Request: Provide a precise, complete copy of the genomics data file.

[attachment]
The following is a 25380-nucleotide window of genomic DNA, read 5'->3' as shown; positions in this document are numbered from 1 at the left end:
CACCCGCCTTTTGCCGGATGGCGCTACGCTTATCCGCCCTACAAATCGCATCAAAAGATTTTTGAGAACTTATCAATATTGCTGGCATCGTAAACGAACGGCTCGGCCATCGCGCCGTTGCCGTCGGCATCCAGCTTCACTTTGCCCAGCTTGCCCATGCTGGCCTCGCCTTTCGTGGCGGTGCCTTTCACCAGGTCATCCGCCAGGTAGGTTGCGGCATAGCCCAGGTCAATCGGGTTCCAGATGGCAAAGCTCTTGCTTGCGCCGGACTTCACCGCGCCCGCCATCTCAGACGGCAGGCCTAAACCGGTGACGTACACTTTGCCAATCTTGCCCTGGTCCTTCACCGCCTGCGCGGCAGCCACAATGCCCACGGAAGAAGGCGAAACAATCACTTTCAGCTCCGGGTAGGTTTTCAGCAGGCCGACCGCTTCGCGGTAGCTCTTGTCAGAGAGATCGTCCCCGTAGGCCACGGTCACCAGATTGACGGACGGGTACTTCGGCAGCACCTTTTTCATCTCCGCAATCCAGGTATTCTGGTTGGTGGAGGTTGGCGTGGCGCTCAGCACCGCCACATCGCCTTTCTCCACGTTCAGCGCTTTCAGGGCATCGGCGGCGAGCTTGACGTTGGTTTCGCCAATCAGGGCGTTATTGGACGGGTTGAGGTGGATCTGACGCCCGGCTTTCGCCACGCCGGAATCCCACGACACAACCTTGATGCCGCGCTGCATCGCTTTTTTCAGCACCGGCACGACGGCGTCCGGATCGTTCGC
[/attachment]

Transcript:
The following is a 25380-nucleotide window of genomic DNA, read 5'->3' as shown; positions in this document are numbered from 1 at the left end:
CACCCGCCTTTTGCCGGATGGCGCTACGCTTATCCGCCCTACAAATCGCATCAAAAGATTTTTGAGAACTTATCAATATTGCTGGCATCGTAAACGAACGGCTCGGCCATCGCGCCGTTGCCGTCGGCATCCAGCTTCACTTTGCCCAGCTTGCCCATGCTGGCCTCGCCTTTCGTGGCGGTGCCTTTCACCAGGTCATCCGCCAGGTAGGTTGCGGCATAGCCCAGGTCAATCGGGTTCCAGATGGCAAAGCTCTTGCTTGCGCCGGACTTCACCGCGCCCGCCATCTCAGACGGCAGGCCTAAACCGGTGACGTACACTTTGCCAATCTTGCCCTGGTCCTTCACCGCCTGCGCGGCAGCCACAATGCCCACGGAAGAAGGCGAAACAATCACTTTCAGCTCCGGGTAGGTTTTCAGCAGGCCGACCGCTTCGCGGTAGCTCTTGTCAGAGAGATCGTCCCCGTAGGCCACGGTCACCAGATTGACGGACGGGTACTTCGGCAGCACCTTTTTCATCTCCGCAATCCAGGTATTCTGGTTGGTGGAGGTTGGCGTGGCGCTCAGCACCGCCACATCGCCTTTCTCCACGTTCAGCGCTTTCAGGGCATCGGCGGCGAGCTTGACGTTGGTTTCGCCAATCAGGGCGTTATTGGACGGGTTGAGGTGGATCTGACGCCCGGCTTTCGCCACGCCGGAATCCCACGACACAACCTTGATGCCGCGCTGCATCGCTTTTTTCAGCACCGGCACGACGGCGTCCGGATCGTTCGC